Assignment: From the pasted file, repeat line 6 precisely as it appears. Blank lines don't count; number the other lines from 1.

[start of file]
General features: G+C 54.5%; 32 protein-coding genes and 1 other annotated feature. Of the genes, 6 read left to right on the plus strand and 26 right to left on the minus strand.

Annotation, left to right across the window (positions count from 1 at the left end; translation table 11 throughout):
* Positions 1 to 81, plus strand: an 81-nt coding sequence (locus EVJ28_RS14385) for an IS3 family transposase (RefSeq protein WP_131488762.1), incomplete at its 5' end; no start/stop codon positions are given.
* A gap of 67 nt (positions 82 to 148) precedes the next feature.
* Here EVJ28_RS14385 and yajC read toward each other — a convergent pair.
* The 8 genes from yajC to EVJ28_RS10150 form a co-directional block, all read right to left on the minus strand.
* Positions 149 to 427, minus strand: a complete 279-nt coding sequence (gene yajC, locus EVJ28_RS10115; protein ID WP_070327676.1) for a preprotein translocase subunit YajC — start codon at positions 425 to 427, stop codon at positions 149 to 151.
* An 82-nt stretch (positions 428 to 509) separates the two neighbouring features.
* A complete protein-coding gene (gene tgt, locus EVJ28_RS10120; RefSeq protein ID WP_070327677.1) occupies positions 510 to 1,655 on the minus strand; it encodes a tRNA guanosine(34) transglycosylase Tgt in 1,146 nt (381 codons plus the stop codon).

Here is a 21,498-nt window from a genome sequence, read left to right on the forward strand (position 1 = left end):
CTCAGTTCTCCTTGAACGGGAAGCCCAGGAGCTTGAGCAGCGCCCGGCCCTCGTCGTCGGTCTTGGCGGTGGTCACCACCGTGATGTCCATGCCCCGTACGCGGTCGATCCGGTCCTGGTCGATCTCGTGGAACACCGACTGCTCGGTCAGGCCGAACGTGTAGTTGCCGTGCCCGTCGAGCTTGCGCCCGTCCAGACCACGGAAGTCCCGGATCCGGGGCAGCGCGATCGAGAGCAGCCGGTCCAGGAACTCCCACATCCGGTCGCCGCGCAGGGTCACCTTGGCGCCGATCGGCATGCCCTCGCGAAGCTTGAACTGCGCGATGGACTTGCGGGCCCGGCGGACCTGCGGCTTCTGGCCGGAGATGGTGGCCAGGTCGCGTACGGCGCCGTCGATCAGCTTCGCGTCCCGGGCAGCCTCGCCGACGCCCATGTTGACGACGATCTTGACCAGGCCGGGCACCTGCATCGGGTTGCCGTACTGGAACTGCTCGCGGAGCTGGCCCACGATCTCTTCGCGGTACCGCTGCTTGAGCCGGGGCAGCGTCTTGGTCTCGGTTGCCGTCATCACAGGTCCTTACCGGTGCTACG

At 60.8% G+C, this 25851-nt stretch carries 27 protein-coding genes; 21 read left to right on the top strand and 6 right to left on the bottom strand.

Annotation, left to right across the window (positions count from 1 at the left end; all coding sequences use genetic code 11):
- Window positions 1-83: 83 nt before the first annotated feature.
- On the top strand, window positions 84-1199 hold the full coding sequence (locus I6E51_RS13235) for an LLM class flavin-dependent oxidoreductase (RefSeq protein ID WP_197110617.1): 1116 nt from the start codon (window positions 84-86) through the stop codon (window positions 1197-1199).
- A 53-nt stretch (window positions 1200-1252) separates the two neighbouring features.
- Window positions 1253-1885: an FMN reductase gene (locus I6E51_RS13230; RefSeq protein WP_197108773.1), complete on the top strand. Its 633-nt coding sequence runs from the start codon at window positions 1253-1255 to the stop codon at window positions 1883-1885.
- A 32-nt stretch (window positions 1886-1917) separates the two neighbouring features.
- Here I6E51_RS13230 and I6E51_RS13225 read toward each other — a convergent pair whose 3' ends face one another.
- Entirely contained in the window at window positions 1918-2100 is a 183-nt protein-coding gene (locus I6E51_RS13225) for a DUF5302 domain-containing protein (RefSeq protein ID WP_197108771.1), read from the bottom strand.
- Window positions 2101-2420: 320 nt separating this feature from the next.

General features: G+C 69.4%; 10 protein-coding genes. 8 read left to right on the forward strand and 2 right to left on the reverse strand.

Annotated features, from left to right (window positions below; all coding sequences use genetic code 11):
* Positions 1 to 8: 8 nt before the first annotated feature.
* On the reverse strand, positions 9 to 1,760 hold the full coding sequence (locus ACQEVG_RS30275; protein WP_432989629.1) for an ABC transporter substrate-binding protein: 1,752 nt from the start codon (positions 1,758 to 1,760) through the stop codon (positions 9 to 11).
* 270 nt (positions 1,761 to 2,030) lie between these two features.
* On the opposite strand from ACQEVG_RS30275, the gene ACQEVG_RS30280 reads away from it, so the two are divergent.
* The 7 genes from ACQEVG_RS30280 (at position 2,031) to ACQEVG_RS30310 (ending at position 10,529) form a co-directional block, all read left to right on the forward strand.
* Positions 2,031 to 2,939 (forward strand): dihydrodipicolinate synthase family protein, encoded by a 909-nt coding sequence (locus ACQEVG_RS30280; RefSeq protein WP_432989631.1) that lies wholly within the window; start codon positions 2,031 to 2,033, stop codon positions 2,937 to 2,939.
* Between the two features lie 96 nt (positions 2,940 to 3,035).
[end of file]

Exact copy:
* The 8 genes from yajC to EVJ28_RS10150 form a co-directional block, all read right to left on the minus strand.